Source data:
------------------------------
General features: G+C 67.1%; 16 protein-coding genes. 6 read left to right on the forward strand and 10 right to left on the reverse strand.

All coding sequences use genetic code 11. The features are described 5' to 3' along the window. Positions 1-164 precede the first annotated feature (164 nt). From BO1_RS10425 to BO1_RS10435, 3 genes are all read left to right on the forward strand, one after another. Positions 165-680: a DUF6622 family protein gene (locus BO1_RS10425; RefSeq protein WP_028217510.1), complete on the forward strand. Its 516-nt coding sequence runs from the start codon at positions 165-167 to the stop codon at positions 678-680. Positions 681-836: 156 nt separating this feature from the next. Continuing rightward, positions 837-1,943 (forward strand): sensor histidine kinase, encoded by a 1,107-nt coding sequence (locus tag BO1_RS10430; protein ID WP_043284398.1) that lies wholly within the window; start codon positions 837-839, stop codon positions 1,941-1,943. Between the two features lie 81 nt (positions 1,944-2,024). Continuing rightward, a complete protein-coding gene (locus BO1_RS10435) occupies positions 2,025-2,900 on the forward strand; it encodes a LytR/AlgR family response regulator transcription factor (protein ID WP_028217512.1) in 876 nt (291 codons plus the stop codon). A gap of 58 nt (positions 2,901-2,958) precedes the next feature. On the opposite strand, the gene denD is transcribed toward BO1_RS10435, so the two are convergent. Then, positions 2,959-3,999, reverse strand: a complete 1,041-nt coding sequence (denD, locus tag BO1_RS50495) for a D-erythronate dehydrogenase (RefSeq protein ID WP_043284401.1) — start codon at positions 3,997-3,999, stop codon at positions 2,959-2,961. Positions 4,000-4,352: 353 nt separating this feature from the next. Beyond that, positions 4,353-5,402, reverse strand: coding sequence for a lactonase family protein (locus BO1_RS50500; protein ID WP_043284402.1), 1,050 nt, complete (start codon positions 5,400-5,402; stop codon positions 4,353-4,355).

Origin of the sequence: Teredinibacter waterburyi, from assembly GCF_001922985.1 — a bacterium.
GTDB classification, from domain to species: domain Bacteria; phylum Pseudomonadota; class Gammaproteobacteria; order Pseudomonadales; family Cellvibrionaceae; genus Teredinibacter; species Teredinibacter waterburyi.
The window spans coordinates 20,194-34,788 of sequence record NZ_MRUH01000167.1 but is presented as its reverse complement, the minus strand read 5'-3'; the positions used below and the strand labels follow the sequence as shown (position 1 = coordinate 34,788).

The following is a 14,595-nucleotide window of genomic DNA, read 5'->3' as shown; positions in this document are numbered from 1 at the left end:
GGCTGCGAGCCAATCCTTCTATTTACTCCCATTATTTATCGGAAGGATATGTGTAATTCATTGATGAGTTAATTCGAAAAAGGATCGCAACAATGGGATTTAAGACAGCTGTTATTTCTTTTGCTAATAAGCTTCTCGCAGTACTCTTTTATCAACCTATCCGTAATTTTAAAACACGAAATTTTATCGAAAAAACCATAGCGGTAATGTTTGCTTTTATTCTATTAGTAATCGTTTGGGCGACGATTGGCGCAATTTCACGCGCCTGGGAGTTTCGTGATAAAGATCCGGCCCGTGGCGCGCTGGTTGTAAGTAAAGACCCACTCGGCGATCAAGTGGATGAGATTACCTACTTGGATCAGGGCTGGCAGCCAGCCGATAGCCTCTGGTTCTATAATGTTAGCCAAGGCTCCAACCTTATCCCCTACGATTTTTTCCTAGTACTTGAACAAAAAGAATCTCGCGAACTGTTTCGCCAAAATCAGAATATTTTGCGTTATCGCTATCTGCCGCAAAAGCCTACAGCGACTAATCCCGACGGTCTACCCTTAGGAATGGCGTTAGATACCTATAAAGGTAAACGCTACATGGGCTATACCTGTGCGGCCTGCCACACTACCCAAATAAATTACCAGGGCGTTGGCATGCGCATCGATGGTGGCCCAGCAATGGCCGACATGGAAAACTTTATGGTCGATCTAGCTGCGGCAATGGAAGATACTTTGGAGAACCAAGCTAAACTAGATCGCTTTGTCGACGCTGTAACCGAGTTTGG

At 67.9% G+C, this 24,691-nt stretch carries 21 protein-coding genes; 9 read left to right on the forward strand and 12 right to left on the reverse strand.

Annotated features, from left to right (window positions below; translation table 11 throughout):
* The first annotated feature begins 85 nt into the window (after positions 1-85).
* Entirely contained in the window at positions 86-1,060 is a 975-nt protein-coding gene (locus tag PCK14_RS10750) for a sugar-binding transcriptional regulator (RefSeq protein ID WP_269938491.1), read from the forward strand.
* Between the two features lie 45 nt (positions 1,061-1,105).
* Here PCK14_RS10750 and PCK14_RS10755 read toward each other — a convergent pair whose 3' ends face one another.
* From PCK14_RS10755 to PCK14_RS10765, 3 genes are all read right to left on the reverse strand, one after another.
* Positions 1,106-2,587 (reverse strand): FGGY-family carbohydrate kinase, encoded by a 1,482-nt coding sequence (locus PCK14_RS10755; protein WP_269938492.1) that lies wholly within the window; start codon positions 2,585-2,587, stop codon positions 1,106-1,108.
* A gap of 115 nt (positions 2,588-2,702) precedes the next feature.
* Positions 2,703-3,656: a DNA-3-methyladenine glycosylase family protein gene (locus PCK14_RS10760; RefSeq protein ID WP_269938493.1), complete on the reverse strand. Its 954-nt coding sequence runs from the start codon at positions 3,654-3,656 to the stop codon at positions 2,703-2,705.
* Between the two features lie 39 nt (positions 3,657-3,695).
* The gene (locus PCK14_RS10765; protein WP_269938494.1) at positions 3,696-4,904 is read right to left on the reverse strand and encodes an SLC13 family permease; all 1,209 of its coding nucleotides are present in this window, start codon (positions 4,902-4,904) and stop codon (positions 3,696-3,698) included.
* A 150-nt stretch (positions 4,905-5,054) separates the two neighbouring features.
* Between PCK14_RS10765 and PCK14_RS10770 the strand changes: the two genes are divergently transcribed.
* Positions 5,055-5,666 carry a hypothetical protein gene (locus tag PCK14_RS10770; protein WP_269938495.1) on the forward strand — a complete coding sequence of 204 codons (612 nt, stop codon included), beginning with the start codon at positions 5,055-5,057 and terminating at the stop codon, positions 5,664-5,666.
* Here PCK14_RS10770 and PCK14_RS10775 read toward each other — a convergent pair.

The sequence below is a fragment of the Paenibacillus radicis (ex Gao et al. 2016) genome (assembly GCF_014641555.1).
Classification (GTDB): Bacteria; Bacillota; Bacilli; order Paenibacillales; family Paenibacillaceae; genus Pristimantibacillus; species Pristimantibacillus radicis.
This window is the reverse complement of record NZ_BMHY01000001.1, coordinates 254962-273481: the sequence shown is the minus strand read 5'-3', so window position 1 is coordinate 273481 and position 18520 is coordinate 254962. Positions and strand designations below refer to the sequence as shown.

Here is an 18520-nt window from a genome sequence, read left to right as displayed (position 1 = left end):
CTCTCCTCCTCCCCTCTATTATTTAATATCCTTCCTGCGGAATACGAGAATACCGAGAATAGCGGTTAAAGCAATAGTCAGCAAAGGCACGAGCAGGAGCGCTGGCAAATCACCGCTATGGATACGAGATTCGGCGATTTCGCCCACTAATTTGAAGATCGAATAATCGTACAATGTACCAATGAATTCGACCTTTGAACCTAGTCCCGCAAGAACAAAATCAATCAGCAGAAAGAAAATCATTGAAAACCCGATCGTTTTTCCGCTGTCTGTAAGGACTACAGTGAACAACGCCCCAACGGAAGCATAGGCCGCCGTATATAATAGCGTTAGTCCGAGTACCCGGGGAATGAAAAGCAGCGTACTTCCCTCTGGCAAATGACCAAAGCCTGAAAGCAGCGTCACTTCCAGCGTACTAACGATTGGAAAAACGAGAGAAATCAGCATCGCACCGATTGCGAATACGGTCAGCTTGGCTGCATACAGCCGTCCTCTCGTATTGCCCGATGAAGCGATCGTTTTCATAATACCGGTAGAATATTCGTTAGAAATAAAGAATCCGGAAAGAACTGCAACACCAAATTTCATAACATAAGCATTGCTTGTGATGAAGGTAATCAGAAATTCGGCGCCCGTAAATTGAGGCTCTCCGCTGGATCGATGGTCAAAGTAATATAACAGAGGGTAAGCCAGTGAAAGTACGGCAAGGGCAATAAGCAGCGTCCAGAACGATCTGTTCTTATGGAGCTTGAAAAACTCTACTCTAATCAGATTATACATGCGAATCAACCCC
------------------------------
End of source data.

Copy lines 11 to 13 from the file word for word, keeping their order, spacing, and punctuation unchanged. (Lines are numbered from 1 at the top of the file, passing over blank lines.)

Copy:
* Entirely contained in the window at positions 86-1,060 is a 975-nt protein-coding gene (locus tag PCK14_RS10750) for a sugar-binding transcriptional regulator (RefSeq protein ID WP_269938491.1), read from the forward strand.
* Between the two features lie 45 nt (positions 1,061-1,105).
* Here PCK14_RS10750 and PCK14_RS10755 read toward each other — a convergent pair whose 3' ends face one another.